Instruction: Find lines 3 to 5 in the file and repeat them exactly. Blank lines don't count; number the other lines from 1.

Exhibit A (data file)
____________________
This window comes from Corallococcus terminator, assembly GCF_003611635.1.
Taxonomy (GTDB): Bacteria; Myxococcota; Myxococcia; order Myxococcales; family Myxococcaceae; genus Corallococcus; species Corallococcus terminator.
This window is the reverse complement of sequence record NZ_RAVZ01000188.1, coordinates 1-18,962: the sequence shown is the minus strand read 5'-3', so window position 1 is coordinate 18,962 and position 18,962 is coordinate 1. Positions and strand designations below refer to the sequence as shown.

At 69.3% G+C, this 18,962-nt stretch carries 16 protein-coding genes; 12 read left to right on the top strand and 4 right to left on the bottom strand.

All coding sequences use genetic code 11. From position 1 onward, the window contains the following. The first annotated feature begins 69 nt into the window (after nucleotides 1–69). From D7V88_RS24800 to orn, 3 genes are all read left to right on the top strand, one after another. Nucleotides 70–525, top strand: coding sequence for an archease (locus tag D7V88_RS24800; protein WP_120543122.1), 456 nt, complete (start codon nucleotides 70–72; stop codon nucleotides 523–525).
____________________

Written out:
This window is the reverse complement of sequence record NZ_RAVZ01000188.1, coordinates 1-18,962: the sequence shown is the minus strand read 5'-3', so window position 1 is coordinate 18,962 and position 18,962 is coordinate 1. Positions and strand designations below refer to the sequence as shown.

At 69.3% G+C, this 18,962-nt stretch carries 16 protein-coding genes; 12 read left to right on the top strand and 4 right to left on the bottom strand.

All coding sequences use genetic code 11. From position 1 onward, the window contains the following. The first annotated feature begins 69 nt into the window (after nucleotides 1–69). From D7V88_RS24800 to orn, 3 genes are all read left to right on the top strand, one after another. Nucleotides 70–525, top strand: coding sequence for an archease (locus tag D7V88_RS24800; protein WP_120543122.1), 456 nt, complete (start codon nucleotides 70–72; stop codon nucleotides 523–525).